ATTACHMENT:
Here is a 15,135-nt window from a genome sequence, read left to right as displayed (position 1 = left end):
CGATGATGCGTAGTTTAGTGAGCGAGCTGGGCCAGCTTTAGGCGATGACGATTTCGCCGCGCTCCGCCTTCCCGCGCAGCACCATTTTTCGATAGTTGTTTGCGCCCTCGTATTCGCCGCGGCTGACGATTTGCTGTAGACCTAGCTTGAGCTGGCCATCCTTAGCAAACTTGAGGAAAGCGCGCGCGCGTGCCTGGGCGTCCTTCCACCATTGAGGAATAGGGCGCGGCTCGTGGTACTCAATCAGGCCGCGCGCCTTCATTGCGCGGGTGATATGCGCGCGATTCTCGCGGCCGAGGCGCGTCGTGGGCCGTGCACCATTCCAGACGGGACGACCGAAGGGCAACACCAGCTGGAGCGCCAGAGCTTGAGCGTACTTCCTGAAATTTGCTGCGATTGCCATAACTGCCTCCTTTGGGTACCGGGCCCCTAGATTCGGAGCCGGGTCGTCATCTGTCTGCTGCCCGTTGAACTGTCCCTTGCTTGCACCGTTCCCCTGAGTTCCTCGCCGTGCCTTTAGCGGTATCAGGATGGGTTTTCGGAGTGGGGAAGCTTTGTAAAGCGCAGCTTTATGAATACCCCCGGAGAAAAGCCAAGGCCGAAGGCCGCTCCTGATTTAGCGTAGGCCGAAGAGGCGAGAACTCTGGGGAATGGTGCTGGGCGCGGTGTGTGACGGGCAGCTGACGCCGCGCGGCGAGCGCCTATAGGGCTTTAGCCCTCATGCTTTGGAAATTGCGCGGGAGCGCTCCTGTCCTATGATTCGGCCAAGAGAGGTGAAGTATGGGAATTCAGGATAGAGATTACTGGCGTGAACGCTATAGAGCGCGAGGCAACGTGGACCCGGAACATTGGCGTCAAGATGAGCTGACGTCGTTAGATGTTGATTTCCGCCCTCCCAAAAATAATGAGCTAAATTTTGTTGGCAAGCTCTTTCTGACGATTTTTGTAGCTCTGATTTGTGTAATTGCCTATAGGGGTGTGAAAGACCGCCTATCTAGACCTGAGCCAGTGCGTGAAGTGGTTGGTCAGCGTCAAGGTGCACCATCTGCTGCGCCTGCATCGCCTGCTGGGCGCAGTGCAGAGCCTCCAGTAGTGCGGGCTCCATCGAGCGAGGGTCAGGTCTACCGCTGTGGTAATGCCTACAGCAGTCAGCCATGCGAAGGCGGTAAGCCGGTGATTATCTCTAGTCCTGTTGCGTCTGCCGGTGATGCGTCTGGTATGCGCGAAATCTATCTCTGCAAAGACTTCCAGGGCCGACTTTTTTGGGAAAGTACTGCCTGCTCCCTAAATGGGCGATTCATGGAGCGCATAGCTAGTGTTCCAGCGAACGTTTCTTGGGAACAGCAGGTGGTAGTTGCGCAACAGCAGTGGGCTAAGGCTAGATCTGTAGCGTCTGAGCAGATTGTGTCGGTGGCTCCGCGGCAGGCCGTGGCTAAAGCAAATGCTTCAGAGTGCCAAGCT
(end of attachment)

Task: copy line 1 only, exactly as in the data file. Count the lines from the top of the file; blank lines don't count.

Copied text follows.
Here is a 15,135-nt window from a genome sequence, read left to right as displayed (position 1 = left end):